We hired a phosphorous expert from central europe and I proceeded to design short all- magnetic scanning envelopes that were a first in the TV field, permitting direct TV tube face viewing. I also commenced experiments on high voltage from the scanning system. Baird was now selling TV receivers to the general public and broadcasting TV programs mostly film from Gaumont British. I was well paid on two-year contracts and in complete charge of all TV receiver activities the highest management level of my career. In the U.S., RCA was still bogged down by the lack of a practical TV camera. The Iconoscope at this time had too many operational problems. My responsibilities at Baird together with my educational degree permitted me to be elected as a Member of the British lEE.

Sir John Reith of the BBC now announced that the BBC had chartered rights to all radio broadcasting in England and that included TV. Having political clout, he had this confirmed by Parliament. Public TV broadcasting from the Crystal Palace was now illegal. The Marconi company, which had a vested interest in the BBC monopoly, quickly concentrated on TV using RCA technology, EMI staff and the Iconoscope. Baird was out. A tremendous fire at the Crystal Palace then totally destroyed the Crystal Palace including the Baird laboratory and its studios. I decided to emigrate to America.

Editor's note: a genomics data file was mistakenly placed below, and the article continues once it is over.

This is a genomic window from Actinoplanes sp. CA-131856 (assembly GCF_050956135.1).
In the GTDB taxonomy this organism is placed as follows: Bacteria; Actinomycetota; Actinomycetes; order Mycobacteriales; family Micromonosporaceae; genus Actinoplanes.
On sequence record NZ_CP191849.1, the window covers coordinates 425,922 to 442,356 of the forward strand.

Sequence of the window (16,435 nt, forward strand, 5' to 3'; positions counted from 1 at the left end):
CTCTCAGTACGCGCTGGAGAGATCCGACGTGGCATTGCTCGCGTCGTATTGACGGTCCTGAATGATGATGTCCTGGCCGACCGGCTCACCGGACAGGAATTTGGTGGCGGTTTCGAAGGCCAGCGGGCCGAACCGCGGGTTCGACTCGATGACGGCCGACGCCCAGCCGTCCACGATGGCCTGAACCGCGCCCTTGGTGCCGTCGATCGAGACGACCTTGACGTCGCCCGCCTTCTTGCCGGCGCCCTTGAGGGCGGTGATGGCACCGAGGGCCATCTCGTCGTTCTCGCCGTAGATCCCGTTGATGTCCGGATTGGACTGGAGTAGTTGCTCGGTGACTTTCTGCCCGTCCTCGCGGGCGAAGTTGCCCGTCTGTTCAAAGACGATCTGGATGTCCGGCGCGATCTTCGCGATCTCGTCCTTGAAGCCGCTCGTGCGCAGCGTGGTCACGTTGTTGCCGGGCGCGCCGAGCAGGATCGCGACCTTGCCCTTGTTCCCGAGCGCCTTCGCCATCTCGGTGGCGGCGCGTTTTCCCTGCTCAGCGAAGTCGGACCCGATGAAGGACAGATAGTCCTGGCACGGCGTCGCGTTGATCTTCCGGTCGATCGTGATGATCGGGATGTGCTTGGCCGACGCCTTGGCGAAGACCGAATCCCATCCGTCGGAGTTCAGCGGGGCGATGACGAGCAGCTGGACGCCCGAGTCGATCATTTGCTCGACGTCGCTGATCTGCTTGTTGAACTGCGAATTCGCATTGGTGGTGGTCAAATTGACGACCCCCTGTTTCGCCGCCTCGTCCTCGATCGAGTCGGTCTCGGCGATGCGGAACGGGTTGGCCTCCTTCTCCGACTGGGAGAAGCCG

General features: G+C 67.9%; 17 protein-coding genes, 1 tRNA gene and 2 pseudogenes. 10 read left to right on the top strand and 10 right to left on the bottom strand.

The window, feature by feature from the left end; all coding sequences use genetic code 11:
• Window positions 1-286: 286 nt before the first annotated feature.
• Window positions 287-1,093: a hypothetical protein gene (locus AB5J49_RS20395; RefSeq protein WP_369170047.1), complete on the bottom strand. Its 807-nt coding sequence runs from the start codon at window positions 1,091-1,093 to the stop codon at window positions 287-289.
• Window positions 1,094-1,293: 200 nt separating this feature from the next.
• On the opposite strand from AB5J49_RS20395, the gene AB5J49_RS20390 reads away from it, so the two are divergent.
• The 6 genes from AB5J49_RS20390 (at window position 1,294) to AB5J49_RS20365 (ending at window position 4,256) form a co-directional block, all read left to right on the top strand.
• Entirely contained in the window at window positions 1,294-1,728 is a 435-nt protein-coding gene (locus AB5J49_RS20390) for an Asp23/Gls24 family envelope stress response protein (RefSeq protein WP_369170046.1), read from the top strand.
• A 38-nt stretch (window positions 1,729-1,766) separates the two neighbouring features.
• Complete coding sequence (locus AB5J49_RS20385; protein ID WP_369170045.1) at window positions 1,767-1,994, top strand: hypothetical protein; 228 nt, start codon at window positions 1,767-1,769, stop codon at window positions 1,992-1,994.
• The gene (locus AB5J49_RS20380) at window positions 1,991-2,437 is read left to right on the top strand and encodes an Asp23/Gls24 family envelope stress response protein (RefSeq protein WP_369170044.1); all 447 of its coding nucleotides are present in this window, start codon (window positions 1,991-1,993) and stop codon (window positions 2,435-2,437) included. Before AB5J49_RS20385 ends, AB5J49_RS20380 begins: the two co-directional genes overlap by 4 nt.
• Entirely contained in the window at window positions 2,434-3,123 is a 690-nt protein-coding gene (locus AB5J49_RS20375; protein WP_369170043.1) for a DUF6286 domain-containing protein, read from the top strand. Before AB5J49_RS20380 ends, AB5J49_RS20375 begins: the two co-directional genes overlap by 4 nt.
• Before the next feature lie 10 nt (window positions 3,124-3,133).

I took a job with the then fledgling Varian Associates in their small plant for making klystrons in San Carlos, California. Dorothy Varian would make lunch for the workers in the small cafeteria. I would play horseshoes with Russ Varian during lunch hours.

I built a few machines that improved the quality of klystron production. But what I really became interested in was NMR, nuclear magnetic resonance. Working with nearby Stanford researchers, such as Felix Bloch, father of NMR, I developed practical saleable NMR equipment. I published a couple of papers in Electronics covering this field. With the death of the two Varian brothers, Sig and Russ, I lost interest in Varian and took a job at Hoffman Radio in Los Angeles. I had been invited down by a friend I had met at Convair. I was able to make a real dent in the technology there, in the UHF frequency region, resulting in a successful military contract.

Desiring to get back into research, I went over to the JPL (Jet Propulsion Laboratories) in Pasadena and found to my surprise that I was quite well known there because of my IEEE paper on Radio Doppler. JPL was under contract to the Army. Von Braun was developing rockets at Huntsville (AL). JPL was responsible for guidance. Their guidance system worked at UHF with cumbersome cavities designed from old MIT WWII data. I redesigned them to be ruggedized and greatly reduced the size and power requirements. I published a paper on the techniques involved.